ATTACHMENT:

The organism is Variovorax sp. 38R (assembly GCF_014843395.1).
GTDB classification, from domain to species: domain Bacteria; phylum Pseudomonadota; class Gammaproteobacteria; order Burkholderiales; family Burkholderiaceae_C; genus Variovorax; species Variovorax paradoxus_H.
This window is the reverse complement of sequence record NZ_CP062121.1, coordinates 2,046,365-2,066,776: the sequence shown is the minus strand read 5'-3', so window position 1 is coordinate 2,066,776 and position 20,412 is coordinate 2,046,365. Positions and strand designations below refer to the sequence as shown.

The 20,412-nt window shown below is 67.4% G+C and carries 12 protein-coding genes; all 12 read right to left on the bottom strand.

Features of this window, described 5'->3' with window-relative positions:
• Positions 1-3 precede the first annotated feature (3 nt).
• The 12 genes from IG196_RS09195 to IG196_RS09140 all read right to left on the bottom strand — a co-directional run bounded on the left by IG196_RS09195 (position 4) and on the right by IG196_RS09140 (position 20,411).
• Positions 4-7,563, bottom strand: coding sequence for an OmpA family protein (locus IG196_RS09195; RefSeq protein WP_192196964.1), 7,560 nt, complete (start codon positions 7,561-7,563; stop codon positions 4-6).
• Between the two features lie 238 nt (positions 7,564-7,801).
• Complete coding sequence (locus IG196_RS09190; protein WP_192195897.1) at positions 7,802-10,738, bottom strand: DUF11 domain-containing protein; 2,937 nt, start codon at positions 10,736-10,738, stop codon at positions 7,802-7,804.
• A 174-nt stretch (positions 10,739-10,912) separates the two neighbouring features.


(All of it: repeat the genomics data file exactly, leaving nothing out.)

The organism is Variovorax sp. 38R (assembly GCF_014843395.1).
GTDB classification, from domain to species: domain Bacteria; phylum Pseudomonadota; class Gammaproteobacteria; order Burkholderiales; family Burkholderiaceae_C; genus Variovorax; species Variovorax paradoxus_H.
This window is the reverse complement of sequence record NZ_CP062121.1, coordinates 2,046,365-2,066,776: the sequence shown is the minus strand read 5'-3', so window position 1 is coordinate 2,066,776 and position 20,412 is coordinate 2,046,365. Positions and strand designations below refer to the sequence as shown.

The 20,412-nt window shown below is 67.4% G+C and carries 12 protein-coding genes; all 12 read right to left on the bottom strand.

Features of this window, described 5'->3' with window-relative positions:
• Positions 1-3 precede the first annotated feature (3 nt).
• The 12 genes from IG196_RS09195 to IG196_RS09140 all read right to left on the bottom strand — a co-directional run bounded on the left by IG196_RS09195 (position 4) and on the right by IG196_RS09140 (position 20,411).
• Positions 4-7,563, bottom strand: coding sequence for an OmpA family protein (locus IG196_RS09195; RefSeq protein WP_192196964.1), 7,560 nt, complete (start codon positions 7,561-7,563; stop codon positions 4-6).
• Between the two features lie 238 nt (positions 7,564-7,801).
• Complete coding sequence (locus IG196_RS09190; protein WP_192195897.1) at positions 7,802-10,738, bottom strand: DUF11 domain-containing protein; 2,937 nt, start codon at positions 10,736-10,738, stop codon at positions 7,802-7,804.
• A 174-nt stretch (positions 10,739-10,912) separates the two neighbouring features.